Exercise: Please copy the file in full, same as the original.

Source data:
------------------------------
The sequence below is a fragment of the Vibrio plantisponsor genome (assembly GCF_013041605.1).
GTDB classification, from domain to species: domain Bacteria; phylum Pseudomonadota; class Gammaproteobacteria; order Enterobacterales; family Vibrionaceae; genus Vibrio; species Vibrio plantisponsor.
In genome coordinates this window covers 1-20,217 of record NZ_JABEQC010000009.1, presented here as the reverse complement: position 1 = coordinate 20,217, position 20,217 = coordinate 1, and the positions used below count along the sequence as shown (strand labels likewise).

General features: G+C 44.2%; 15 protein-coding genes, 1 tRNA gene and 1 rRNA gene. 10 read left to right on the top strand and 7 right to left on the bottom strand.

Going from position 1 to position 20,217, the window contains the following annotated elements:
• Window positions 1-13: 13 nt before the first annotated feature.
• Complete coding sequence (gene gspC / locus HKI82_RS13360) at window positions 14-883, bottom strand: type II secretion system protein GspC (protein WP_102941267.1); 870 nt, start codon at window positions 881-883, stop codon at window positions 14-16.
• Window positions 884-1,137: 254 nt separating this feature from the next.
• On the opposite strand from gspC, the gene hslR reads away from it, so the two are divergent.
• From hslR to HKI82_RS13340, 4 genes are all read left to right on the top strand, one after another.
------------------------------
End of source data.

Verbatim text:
The sequence below is a fragment of the Vibrio plantisponsor genome (assembly GCF_013041605.1).
GTDB classification, from domain to species: domain Bacteria; phylum Pseudomonadota; class Gammaproteobacteria; order Enterobacterales; family Vibrionaceae; genus Vibrio; species Vibrio plantisponsor.
In genome coordinates this window covers 1-20,217 of record NZ_JABEQC010000009.1, presented here as the reverse complement: position 1 = coordinate 20,217, position 20,217 = coordinate 1, and the positions used below count along the sequence as shown (strand labels likewise).

General features: G+C 44.2%; 15 protein-coding genes, 1 tRNA gene and 1 rRNA gene. 10 read left to right on the top strand and 7 right to left on the bottom strand.

Going from position 1 to position 20,217, the window contains the following annotated elements:
• Window positions 1-13: 13 nt before the first annotated feature.
• Complete coding sequence (gene gspC / locus HKI82_RS13360) at window positions 14-883, bottom strand: type II secretion system protein GspC (protein WP_102941267.1); 870 nt, start codon at window positions 881-883, stop codon at window positions 14-16.
• Window positions 884-1,137: 254 nt separating this feature from the next.
• On the opposite strand from gspC, the gene hslR reads away from it, so the two are divergent.
• From hslR to HKI82_RS13340, 4 genes are all read left to right on the top strand, one after another.